• The other issue here is that this decision goes way beyond just card readers. Being the powerful market influence that they are, Apple has just forcibly changed the game for *ALL* companies relying on the standard headphone jack. Most notably, of course, headphone makers.

      The fact that Apple is offering an adapter with the iPhone 7 is clearly just a stopgap to stave off backlash. But if there’s one thing that goes 1000% against the design ethos of Apple, it’s the notion of any kind of adapter.

      It remains to be seen, but it would not surprise me at all if this were the only device going forward in which Apple includes the free adapter. In any case, it certainly won’t be an ongoing thing for long (in device cycle terms). Apple will do everything it can to discourage the use of the adapter — because it’s an ugly solution.

      But this poses a problem for a HUGE industry of devices, of which actual headphones are the lion’s share of that industry.

      Right now, Bluetooth isn’t magic. It isn’t even all that good. They keep promising the next iteration will only get better, but right now it’s only a promise. And when it works, it sucks battery life, which is no small issue, especially when it comes to power users, for whom the notion of a day without the need to recharge their phone is an amusing joke. Adding to the battery life frustration, if users want to go wireless, now they have one more thing to have to remember to charge. That’s one thing if you willingly buy into the Bluetooth ecosystem. It’s another to be shoved into it by your phone.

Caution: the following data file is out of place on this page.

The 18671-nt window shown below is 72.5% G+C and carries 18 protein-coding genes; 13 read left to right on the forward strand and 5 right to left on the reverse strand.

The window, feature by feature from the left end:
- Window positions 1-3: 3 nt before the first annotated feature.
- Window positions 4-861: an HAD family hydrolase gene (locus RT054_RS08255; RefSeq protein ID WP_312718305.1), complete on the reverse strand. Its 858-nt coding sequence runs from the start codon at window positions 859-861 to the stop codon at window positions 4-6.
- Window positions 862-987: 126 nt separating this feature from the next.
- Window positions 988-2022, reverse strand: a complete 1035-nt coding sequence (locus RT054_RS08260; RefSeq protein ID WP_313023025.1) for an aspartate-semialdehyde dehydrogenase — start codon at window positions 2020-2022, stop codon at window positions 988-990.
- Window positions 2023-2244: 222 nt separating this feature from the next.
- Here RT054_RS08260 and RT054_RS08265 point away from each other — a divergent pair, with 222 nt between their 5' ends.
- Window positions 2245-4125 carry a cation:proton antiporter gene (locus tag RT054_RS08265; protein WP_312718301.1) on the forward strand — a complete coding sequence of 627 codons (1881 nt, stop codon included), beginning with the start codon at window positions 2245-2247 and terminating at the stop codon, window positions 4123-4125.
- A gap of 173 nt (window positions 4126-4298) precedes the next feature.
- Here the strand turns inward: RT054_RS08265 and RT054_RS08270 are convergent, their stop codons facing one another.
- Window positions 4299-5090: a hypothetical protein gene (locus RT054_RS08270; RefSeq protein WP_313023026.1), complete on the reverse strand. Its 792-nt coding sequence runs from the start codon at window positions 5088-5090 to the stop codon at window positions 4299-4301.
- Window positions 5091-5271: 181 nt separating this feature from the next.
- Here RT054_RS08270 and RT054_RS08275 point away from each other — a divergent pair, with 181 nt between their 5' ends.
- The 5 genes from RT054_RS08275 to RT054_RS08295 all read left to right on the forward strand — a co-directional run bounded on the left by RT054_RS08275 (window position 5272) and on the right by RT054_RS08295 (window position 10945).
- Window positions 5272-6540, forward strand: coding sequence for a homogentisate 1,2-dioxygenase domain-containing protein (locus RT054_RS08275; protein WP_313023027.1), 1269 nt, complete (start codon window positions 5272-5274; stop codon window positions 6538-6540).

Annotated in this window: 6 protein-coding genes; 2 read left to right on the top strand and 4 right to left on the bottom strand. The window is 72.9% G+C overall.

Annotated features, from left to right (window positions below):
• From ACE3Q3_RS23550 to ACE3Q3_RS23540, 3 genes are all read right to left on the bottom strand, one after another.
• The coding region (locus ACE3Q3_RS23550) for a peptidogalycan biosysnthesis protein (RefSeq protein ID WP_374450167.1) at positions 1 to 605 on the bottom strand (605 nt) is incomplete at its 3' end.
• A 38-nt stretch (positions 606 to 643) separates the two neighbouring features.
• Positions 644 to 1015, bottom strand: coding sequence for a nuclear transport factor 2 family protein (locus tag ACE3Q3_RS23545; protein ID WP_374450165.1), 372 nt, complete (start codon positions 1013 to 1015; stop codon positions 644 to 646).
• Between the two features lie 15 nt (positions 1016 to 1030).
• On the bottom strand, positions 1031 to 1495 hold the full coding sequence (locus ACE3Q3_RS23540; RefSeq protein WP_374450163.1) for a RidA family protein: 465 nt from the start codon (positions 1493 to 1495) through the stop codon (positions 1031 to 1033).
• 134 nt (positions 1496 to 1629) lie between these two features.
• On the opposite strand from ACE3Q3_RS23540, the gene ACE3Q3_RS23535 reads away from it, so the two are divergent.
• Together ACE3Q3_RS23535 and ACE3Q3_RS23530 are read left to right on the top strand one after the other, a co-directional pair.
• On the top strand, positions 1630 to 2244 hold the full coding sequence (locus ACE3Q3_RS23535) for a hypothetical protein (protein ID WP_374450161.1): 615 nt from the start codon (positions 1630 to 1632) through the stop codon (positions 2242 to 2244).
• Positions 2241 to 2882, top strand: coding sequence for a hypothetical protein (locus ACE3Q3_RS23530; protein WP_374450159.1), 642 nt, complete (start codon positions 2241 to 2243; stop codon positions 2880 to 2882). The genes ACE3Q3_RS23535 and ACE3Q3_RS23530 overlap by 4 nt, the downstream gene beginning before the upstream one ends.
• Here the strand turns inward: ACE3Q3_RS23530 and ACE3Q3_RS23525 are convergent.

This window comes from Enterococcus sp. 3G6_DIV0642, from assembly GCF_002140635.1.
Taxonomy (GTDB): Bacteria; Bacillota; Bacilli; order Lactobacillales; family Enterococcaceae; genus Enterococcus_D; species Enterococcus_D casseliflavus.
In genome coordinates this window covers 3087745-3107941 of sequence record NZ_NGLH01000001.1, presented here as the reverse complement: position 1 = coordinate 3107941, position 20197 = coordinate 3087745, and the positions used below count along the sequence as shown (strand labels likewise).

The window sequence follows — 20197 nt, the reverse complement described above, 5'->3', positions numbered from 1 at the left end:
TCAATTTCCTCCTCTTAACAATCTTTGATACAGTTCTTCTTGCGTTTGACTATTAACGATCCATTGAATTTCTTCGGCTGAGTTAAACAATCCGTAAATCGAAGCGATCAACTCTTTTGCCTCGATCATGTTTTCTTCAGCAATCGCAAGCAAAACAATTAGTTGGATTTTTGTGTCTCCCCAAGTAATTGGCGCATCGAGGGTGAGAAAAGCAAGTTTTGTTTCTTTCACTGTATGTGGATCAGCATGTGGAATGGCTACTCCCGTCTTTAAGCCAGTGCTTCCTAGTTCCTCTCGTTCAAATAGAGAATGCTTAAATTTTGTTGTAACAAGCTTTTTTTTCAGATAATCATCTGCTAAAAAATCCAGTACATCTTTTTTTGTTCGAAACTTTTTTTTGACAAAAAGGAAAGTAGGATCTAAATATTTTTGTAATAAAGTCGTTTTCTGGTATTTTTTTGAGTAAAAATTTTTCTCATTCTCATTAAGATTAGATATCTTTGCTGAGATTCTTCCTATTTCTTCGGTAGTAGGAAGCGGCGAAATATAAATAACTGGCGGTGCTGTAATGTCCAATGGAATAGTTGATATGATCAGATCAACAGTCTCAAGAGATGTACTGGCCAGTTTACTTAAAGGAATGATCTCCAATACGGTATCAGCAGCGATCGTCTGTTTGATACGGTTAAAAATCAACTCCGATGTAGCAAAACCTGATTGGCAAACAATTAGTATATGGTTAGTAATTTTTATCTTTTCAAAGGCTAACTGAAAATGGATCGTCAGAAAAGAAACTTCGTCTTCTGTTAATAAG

And to not use Bluetooth? Good luck, because now you can choose to either use your attached device, or charge your phone. Not both. At least not until even UGLIER splitter adapters are available. Because Apple decided to further limit device ports on their device without even the common courtesy of introducing wireless charging to pick up the slack. I feel like Steve Jobs would be spinning in his grave at the notion of the inelegance of it all.

      But now all headphone makers will be faced with the decision to either invest in the necessary licensing to create a Lightning port solution for their headphones, go all in on Bluetooth, or simply ignore Apple altogether (or let customers go with Apple or other third party adapters).